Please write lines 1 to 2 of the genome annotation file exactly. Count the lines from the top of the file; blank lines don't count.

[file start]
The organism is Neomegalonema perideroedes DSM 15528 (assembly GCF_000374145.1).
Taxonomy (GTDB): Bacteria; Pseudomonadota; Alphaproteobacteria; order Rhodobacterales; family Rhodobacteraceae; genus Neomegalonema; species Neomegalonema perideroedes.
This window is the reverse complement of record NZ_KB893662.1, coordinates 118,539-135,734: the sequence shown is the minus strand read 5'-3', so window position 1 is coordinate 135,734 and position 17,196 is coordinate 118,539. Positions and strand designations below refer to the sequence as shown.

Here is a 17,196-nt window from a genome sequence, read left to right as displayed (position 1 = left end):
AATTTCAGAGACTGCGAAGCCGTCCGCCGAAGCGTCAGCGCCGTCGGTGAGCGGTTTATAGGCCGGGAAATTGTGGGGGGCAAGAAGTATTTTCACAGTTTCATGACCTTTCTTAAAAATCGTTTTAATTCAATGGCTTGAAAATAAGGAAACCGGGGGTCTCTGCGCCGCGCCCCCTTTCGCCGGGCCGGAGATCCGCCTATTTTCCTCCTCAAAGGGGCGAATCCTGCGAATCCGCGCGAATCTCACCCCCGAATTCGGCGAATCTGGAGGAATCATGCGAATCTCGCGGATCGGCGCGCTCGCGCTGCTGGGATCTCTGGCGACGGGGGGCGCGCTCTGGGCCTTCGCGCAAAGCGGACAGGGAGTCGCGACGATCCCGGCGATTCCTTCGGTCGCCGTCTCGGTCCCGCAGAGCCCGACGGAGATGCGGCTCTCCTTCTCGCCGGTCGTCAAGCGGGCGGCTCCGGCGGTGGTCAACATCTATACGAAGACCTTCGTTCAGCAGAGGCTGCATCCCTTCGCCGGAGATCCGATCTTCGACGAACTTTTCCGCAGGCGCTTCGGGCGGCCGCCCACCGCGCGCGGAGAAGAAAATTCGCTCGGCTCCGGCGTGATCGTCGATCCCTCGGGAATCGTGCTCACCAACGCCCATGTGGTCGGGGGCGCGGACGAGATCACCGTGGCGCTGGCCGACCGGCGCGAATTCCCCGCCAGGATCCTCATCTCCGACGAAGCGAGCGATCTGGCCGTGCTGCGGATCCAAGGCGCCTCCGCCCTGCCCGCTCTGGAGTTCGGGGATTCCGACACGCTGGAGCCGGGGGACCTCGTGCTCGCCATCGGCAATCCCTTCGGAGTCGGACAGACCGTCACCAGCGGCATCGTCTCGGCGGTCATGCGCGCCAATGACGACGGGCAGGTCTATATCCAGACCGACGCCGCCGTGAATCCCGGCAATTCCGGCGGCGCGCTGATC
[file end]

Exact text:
The organism is Neomegalonema perideroedes DSM 15528 (assembly GCF_000374145.1).
Taxonomy (GTDB): Bacteria; Pseudomonadota; Alphaproteobacteria; order Rhodobacterales; family Rhodobacteraceae; genus Neomegalonema; species Neomegalonema perideroedes.